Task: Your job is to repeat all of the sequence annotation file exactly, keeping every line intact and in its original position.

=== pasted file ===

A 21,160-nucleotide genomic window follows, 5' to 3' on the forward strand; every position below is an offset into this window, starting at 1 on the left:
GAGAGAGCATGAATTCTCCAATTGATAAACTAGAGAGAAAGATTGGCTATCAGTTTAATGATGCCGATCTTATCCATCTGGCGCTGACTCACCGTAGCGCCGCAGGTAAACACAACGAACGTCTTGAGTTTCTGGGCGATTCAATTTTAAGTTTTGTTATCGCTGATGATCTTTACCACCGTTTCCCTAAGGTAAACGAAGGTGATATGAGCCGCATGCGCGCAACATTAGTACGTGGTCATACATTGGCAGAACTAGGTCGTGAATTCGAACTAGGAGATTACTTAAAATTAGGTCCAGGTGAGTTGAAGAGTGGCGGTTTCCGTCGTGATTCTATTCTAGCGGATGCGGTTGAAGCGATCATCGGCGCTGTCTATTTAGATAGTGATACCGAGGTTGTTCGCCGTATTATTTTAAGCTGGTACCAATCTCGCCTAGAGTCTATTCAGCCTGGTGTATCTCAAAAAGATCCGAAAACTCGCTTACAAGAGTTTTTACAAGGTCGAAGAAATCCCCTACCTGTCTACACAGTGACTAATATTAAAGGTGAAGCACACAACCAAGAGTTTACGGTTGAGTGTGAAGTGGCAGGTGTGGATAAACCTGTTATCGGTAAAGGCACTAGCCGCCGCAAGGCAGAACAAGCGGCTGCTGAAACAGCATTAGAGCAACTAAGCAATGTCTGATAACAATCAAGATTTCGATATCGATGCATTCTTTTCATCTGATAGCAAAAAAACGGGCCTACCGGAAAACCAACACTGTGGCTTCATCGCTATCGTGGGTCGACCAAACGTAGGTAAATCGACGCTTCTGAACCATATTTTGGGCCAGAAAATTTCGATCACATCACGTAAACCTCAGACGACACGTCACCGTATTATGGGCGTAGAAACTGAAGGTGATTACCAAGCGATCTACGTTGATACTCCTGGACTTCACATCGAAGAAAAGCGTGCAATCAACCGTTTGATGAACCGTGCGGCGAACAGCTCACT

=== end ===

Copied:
A 21,160-nucleotide genomic window follows, 5' to 3' on the forward strand; every position below is an offset into this window, starting at 1 on the left:
GAGAGAGCATGAATTCTCCAATTGATAAACTAGAGAGAAAGATTGGCTATCAGTTTAATGATGCCGATCTTATCCATCTGGCGCTGACTCACCGTAGCGCCGCAGGTAAACACAACGAACGTCTTGAGTTTCTGGGCGATTCAATTTTAAGTTTTGTTATCGCTGATGATCTTTACCACCGTTTCCCTAAGGTAAACGAAGGTGATATGAGCCGCATGCGCGCAACATTAGTACGTGGTCATACATTGGCAGAACTAGGTCGTGAATTCGAACTAGGAGATTACTTAAAATTAGGTCCAGGTGAGTTGAAGAGTGGCGGTTTCCGTCGTGATTCTATTCTAGCGGATGCGGTTGAAGCGATCATCGGCGCTGTCTATTTAGATAGTGATACCGAGGTTGTTCGCCGTATTATTTTAAGCTGGTACCAATCTCGCCTAGAGTCTATTCAGCCTGGTGTATCTCAAAAAGATCCGAAAACTCGCTTACAAGAGTTTTTACAAGGTCGAAGAAATCCCCTACCTGTCTACACAGTGACTAATATTAAAGGTGAAGCACACAACCAAGAGTTTACGGTTGAGTGTGAAGTGGCAGGTGTGGATAAACCTGTTATCGGTAAAGGCACTAGCCGCCGCAAGGCAGAACAAGCGGCTGCTGAAACAGCATTAGAGCAACTAAGCAATGTCTGATAACAATCAAGATTTCGATATCGATGCATTCTTTTCATCTGATAGCAAAAAAACGGGCCTACCGGAAAACCAACACTGTGGCTTCATCGCTATCGTGGGTCGACCAAACGTAGGTAAATCGACGCTTCTGAACCATATTTTGGGCCAGAAAATTTCGATCACATCACGTAAACCTCAGACGACACGTCACCGTATTATGGGCGTAGAAACTGAAGGTGATTACCAAGCGATCTACGTTGATACTCCTGGACTTCACATCGAAGAAAAGCGTGCAATCAACCGTTTGATGAACCGTGCGGCGAACAGCTCACT